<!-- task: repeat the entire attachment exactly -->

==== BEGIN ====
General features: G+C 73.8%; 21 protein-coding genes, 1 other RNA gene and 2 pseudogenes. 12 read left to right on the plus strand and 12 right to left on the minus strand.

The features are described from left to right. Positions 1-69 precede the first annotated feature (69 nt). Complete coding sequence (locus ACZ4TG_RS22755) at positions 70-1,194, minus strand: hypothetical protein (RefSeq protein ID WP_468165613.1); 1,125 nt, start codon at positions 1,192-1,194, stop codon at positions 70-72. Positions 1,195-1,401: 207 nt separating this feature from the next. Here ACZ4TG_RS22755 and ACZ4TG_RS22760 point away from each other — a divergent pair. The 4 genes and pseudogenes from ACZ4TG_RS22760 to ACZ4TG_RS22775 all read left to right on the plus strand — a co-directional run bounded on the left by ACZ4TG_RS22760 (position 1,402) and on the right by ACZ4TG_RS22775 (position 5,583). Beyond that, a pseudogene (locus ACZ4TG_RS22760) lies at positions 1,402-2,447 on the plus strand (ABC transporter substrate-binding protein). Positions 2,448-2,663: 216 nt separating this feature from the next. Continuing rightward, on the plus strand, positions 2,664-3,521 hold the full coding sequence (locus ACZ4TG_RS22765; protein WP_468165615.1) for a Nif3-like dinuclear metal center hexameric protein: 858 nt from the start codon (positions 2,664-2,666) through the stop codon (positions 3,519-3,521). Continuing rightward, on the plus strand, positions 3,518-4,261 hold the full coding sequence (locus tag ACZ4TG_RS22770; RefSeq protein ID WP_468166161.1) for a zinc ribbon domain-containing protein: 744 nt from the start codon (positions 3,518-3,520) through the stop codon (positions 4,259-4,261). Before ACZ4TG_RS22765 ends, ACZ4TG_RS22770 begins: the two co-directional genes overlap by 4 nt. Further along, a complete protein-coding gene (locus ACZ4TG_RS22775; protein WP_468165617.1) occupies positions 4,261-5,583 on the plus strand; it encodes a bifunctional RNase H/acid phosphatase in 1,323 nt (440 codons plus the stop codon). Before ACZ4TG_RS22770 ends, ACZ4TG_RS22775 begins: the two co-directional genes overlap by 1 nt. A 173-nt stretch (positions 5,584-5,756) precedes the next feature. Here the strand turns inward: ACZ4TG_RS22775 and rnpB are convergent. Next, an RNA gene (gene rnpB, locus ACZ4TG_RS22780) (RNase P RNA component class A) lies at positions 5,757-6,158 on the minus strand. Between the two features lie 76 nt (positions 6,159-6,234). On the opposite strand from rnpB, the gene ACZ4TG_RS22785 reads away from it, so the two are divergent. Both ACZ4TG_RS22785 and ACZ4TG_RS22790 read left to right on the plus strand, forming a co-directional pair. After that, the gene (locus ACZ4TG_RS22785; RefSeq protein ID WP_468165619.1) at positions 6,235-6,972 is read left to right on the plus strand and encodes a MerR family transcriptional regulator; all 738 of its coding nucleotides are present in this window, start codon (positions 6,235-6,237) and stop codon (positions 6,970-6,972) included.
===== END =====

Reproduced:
General features: G+C 73.8%; 21 protein-coding genes, 1 other RNA gene and 2 pseudogenes. 12 read left to right on the plus strand and 12 right to left on the minus strand.

The features are described from left to right. Positions 1-69 precede the first annotated feature (69 nt). Complete coding sequence (locus ACZ4TG_RS22755) at positions 70-1,194, minus strand: hypothetical protein (RefSeq protein ID WP_468165613.1); 1,125 nt, start codon at positions 1,192-1,194, stop codon at positions 70-72. Positions 1,195-1,401: 207 nt separating this feature from the next. Here ACZ4TG_RS22755 and ACZ4TG_RS22760 point away from each other — a divergent pair. The 4 genes and pseudogenes from ACZ4TG_RS22760 to ACZ4TG_RS22775 all read left to right on the plus strand — a co-directional run bounded on the left by ACZ4TG_RS22760 (position 1,402) and on the right by ACZ4TG_RS22775 (position 5,583). Beyond that, a pseudogene (locus ACZ4TG_RS22760) lies at positions 1,402-2,447 on the plus strand (ABC transporter substrate-binding protein). Positions 2,448-2,663: 216 nt separating this feature from the next. Continuing rightward, on the plus strand, positions 2,664-3,521 hold the full coding sequence (locus ACZ4TG_RS22765; protein WP_468165615.1) for a Nif3-like dinuclear metal center hexameric protein: 858 nt from the start codon (positions 2,664-2,666) through the stop codon (positions 3,519-3,521). Continuing rightward, on the plus strand, positions 3,518-4,261 hold the full coding sequence (locus tag ACZ4TG_RS22770; RefSeq protein ID WP_468166161.1) for a zinc ribbon domain-containing protein: 744 nt from the start codon (positions 3,518-3,520) through the stop codon (positions 4,259-4,261). Before ACZ4TG_RS22765 ends, ACZ4TG_RS22770 begins: the two co-directional genes overlap by 4 nt. Further along, a complete protein-coding gene (locus ACZ4TG_RS22775; protein WP_468165617.1) occupies positions 4,261-5,583 on the plus strand; it encodes a bifunctional RNase H/acid phosphatase in 1,323 nt (440 codons plus the stop codon). Before ACZ4TG_RS22770 ends, ACZ4TG_RS22775 begins: the two co-directional genes overlap by 1 nt. A 173-nt stretch (positions 5,584-5,756) precedes the next feature. Here the strand turns inward: ACZ4TG_RS22775 and rnpB are convergent. Next, an RNA gene (gene rnpB, locus ACZ4TG_RS22780) (RNase P RNA component class A) lies at positions 5,757-6,158 on the minus strand. Between the two features lie 76 nt (positions 6,159-6,234). On the opposite strand from rnpB, the gene ACZ4TG_RS22785 reads away from it, so the two are divergent. Both ACZ4TG_RS22785 and ACZ4TG_RS22790 read left to right on the plus strand, forming a co-directional pair. After that, the gene (locus ACZ4TG_RS22785; RefSeq protein ID WP_468165619.1) at positions 6,235-6,972 is read left to right on the plus strand and encodes a MerR family transcriptional regulator; all 738 of its coding nucleotides are present in this window, start codon (positions 6,235-6,237) and stop codon (positions 6,970-6,972) included.